OK, the title is a bit of a lie since this happened a week ago and I'm only finding the time to post now after meeting Murakami, visiting Noguchi's Japanese studio, traveling to one of the most beautiful places on the planet and just now finding myself in Kyoto paying 42 yen/minute for internet connection in my hotel room, jamming out to J-Pop R&B. But that's all besides the point.
Last Thursday, the Nagoya/Boston Museum of Fine Art opened the Icons of Style exhibit, or as it's translated in Japanese "What's an Icon of Style?". The exhibit features 156 pieces of clothing, photography and illustrations from the MFA's textile and fashion arts archive. While there was very little I had not seen back in Boston as far as clothing goes, there were plenty of incredible works of illustration and fashion photography that I've never experienced in such a way before.
Curator Lauren Whitley executed the show with four complimentary elements: Creation (Art of the Designer), Collaboration (The Icon-Designer Collaboration, i.e. celebrities and designers like Audrey Hepburn and Hubert de Givenchy, Lagerfeld and Winona Ryder, and a dress designed for Princess Diana by Japanese designer Yuki), The Art of Fashion Illustration (A Brief History, featuring the likes of Kenneth Paul Block, images from Gazette du Bon Ton circa 1914-1922 and several designer sketches) and The Art of Fashion Photography (featuring Herb Ritts, Helmut Newton and Richard Avedon, just to mention a few). The blend of designer vision and execution followed by the translation of clothing through the eyes of photographers and celebrities speak volumes about how fashion is perceived. While the show is only running in Nagoya, here's a little flavor of the exhibit.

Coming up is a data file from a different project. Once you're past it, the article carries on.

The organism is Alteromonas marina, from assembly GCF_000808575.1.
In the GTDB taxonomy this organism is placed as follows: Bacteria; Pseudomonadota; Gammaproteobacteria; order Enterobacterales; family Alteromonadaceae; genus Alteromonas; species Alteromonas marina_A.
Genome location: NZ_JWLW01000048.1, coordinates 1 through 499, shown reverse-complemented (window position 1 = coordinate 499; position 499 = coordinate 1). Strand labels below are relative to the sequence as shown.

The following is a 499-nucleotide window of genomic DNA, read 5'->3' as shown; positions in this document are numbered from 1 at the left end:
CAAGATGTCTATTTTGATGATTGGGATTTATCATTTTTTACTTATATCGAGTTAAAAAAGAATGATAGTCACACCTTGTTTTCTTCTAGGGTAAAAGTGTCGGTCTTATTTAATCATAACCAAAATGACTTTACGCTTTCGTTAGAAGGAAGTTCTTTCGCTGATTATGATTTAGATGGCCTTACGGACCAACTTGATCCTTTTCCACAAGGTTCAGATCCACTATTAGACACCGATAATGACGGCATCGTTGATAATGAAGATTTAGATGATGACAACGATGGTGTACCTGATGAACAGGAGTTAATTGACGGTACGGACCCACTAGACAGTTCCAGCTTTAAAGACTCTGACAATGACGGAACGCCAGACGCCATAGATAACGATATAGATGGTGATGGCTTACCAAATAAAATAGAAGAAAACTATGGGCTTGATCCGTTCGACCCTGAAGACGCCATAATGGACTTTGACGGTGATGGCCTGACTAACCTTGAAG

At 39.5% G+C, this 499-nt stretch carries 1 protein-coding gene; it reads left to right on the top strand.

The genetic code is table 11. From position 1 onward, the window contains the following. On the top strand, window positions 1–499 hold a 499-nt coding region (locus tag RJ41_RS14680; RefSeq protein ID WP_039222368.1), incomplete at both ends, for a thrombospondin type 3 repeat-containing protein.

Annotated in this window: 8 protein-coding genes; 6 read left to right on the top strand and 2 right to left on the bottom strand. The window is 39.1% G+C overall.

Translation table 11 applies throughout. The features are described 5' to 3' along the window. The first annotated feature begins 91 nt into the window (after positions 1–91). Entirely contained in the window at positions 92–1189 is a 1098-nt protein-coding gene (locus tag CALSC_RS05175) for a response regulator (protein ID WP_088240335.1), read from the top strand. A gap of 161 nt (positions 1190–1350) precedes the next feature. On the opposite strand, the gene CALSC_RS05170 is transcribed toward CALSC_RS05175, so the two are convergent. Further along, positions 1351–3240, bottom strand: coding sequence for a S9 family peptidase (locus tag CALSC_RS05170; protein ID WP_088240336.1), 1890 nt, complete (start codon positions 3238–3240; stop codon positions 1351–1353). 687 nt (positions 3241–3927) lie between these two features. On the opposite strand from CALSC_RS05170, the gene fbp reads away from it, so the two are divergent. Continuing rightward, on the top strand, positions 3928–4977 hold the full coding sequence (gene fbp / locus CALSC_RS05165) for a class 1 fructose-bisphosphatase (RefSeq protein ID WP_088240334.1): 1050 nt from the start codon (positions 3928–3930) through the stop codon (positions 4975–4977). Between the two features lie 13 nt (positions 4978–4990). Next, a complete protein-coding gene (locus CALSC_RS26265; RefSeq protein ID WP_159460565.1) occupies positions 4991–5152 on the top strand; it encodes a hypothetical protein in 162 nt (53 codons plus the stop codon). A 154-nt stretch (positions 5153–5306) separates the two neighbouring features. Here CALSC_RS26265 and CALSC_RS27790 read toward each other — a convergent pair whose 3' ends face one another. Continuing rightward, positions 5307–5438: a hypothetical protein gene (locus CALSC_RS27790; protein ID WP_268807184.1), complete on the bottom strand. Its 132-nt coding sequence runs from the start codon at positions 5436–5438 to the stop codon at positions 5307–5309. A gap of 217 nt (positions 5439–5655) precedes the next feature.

1. Sketch and gown - Olivier Theyskens for Rochas
2. Versace Dress, Back View, El Mirage - Herb Ritts
3. Azzedine Alaia
4. Variety of mid-20th Century illustrations
5. Sketches, gown and the man himself with curator Lauren Whitley - Yuki [ed. note - this dress is Yuki's claim to fame]
6. Variety of Kenneth Paul Block illustrations
7. Gown and dress - Christian Lacroix for Jean Patou
8. Paula Gellibrand, Marquise de Casa Maury - Cecil Beaton
9. Audrey Hepburn in Costume From "Breakfast at Tiffanys" - Kenneth Paul Block
10. Rodarte, Alexander McQueen for Givenchy, Helmut Lang mens, Helmut Lang womens, Yojhi Yammamoto, Chanel
Bottom image from Nagoya/Boston MFA; all other images by LPK